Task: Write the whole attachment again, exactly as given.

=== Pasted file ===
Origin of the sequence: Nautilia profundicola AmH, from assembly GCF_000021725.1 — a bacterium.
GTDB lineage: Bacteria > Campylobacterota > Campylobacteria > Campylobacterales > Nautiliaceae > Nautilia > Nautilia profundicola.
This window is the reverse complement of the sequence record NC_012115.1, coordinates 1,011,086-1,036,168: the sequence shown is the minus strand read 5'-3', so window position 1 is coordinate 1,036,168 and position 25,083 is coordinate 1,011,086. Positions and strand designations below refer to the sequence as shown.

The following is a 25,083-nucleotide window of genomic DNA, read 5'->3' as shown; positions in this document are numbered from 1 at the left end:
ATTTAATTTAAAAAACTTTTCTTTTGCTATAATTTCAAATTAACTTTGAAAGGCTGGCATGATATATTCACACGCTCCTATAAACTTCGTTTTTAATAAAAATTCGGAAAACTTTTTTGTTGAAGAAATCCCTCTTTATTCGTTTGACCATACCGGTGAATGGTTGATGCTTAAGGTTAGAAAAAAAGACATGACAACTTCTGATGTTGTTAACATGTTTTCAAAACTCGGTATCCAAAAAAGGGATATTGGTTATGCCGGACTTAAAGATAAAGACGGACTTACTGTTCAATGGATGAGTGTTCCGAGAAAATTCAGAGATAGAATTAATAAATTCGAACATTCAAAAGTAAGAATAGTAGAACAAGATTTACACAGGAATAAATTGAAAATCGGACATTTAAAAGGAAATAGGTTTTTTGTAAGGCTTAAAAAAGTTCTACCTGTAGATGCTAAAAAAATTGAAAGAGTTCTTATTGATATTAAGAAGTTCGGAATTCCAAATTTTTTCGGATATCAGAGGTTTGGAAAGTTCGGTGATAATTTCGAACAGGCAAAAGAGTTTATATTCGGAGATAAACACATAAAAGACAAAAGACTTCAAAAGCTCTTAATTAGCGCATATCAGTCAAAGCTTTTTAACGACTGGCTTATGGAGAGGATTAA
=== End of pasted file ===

Origin of the sequence: Nautilia profundicola AmH, from assembly GCF_000021725.1 — a bacterium.
GTDB lineage: Bacteria > Campylobacterota > Campylobacteria > Campylobacterales > Nautiliaceae > Nautilia > Nautilia profundicola.
This window is the reverse complement of the sequence record NC_012115.1, coordinates 1,011,086-1,036,168: the sequence shown is the minus strand read 5'-3', so window position 1 is coordinate 1,036,168 and position 25,083 is coordinate 1,011,086. Positions and strand designations below refer to the sequence as shown.

The following is a 25,083-nucleotide window of genomic DNA, read 5'->3' as shown; positions in this document are numbered from 1 at the left end:
ATTTAATTTAAAAAACTTTTCTTTTGCTATAATTTCAAATTAACTTTGAAAGGCTGGCATGATATATTCACACGCTCCTATAAACTTCGTTTTTAATAAAAATTCGGAAAACTTTTTTGTTGAAGAAATCCCTCTTTATTCGTTTGACCATACCGGTGAATGGTTGATGCTTAAGGTTAGAAAAAAAGACATGACAACTTCTGATGTTGTTAACATGTTTTCAAAACTCGGTATCCAAAAAAGGGATATTGGTTATGCCGGACTTAAAGATAAAGACGGACTTACTGTTCAATGGATGAGTGTTCCGAGAAAATTCAGAGATAGAATTAATAAATTCGAACATTCAAAAGTAAGAATAGTAGAACAAGATTTACACAGGAATAAATTGAAAATCGGACATTTAAAAGGAAATAGGTTTTTTGTAAGGCTTAAAAAAGTTCTACCTGTAGATGCTAAAAAAATTGAAAGAGTTCTTATTGATATTAAGAAGTTCGGAATTCCAAATTTTTTCGGATATCAGAGGTTTGGAAAGTTCGGTGATAATTTCGAACAGGCAAAAGAGTTTATATTCGGAGATAAACACATAAAAGACAAAAGACTTCAAAAGCTCTTAATTAGCGCATATCAGTCAAAGCTTTTTAACGACTGGCTTATGGAGAGGATTAA